Over the last six months, the area has seen just 65 per cent of the long-term average amount of rain expected for the period.
In Havant, the last month brought just 5mm of rain – but a record-breaking heatwave started the month with scorching sunshine across the region.
A spokesman from the company warned that it ‘may require extra measures in certain areas where water is scarcer and the pressure on supply is greatest, such as Hampshire and the Isle of Wight’.
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He added: ‘We are working closely with local communities and partner agencies in these areas, to keep disruption to a minimum.
‘We're proud to deliver a reliable water supply, whatever the weather, so we ask all customers to help us do that by using water wisely at all times. We share tips and advice on ways to save water our social media platforms and website. We also encourage households to use our GetWaterFit water saving calculator.’
Portsmouth Water, which supplies water across the city and the surrounding towns, called on customers to use water ‘wisely’ – as the area is not set to receive any significant rainfall in the coming weeks.
Bob Taylor, chief executive of Portsmouth Water said: ‘Whilst I can reassure you, we are not facing an immediate risk to our water supply, there is no significant rain currently on the long-range forecast and so, being prudent, I would like to ask all our customers to think about how they use water - and to use it wisely.
‘We really appreciate all the support we have already received from our customers through the recent spell of exceptionally hot weather.’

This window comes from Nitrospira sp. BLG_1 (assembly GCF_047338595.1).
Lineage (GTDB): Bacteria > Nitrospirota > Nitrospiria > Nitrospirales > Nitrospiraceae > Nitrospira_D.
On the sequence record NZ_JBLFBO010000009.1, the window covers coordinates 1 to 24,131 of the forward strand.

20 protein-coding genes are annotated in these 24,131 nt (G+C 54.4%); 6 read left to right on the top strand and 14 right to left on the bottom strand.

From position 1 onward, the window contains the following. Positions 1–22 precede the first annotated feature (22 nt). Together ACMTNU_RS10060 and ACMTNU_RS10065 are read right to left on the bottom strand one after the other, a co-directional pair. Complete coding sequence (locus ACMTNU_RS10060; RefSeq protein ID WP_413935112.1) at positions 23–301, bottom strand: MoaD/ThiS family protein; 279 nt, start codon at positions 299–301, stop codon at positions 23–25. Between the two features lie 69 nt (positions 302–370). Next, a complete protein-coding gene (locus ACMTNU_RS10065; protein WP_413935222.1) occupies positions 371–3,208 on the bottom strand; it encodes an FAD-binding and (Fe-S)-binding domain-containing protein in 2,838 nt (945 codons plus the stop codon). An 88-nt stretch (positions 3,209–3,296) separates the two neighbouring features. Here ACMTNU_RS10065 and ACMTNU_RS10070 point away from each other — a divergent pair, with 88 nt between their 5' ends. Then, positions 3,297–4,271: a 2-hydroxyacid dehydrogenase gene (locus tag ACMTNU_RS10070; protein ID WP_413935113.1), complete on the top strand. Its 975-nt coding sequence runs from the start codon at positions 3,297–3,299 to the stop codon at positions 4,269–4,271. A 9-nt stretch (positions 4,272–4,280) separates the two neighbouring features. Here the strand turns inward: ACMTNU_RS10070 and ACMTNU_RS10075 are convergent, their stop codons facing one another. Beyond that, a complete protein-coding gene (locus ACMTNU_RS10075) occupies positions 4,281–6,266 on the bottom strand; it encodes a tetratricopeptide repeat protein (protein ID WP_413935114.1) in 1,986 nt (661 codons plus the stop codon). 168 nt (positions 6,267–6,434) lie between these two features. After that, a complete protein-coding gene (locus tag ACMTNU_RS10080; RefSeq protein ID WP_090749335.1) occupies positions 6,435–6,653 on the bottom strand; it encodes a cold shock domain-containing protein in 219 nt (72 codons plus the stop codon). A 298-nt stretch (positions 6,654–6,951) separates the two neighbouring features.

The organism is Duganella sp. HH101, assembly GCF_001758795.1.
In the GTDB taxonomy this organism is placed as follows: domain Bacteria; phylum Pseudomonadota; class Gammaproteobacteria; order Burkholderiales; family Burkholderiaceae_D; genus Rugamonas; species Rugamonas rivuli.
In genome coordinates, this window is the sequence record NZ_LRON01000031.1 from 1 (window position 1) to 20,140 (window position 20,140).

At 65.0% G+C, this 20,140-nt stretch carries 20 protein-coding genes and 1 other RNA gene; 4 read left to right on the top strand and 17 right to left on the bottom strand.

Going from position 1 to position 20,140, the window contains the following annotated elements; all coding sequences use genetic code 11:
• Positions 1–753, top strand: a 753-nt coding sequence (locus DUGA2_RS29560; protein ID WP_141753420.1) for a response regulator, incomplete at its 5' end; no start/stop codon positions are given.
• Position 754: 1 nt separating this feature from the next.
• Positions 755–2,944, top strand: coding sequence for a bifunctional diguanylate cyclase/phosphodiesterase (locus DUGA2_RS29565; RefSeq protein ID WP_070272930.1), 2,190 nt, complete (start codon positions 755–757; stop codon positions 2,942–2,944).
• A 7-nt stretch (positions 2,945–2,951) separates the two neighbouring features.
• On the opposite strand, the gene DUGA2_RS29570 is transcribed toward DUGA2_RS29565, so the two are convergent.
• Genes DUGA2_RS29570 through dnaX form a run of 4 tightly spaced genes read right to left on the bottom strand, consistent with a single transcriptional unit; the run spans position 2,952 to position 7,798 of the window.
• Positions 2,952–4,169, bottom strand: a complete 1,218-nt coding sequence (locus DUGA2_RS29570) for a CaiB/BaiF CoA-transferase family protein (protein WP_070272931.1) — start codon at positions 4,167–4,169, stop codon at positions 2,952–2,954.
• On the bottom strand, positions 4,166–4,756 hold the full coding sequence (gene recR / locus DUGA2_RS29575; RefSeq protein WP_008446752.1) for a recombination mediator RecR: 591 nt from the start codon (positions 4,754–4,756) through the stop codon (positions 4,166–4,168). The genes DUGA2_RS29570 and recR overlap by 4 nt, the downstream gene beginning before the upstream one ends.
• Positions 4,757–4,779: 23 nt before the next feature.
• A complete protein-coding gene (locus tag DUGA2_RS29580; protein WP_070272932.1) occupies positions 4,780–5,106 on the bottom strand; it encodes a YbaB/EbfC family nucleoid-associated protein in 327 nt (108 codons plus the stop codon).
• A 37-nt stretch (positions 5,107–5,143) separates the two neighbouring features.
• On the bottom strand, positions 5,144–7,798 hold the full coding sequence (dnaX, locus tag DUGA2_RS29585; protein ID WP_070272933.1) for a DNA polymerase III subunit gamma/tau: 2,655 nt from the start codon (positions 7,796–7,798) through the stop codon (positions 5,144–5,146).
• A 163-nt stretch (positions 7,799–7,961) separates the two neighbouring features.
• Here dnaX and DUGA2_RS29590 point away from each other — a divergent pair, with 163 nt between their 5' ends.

Residents are encouraged to save water by watering plants and gardens using a bucket or a watering can rather than a hose.
Water companies also advise customer to refrain from using garden sprinkler, avoid washing your car other than its glass and mirrors, and reuse bathwater in the garden.
A shower will save more water than a bath – a typical bath uses 80 litres of water, while a four minute shower could use less than 50.
The hose pipe ban will begin on August 5 at 5pm and continue until further notification.
Any person who breaks the restrictions – which include prohibitions on using a hose to water your garden or clean vehicles, patios, or walls – may be guilty of an offence, and may be fined up £1,000.
The last widespread hose pipe ban was introduced 2012, when seven areas including Southern, Anglian and Thames Water imposed restrictions.
Earlier this month, Portsmouth baked in temperatures as high as 32 degrees, and The Met Office has warned that the UK faces ‘very hot’ spells of weather in August.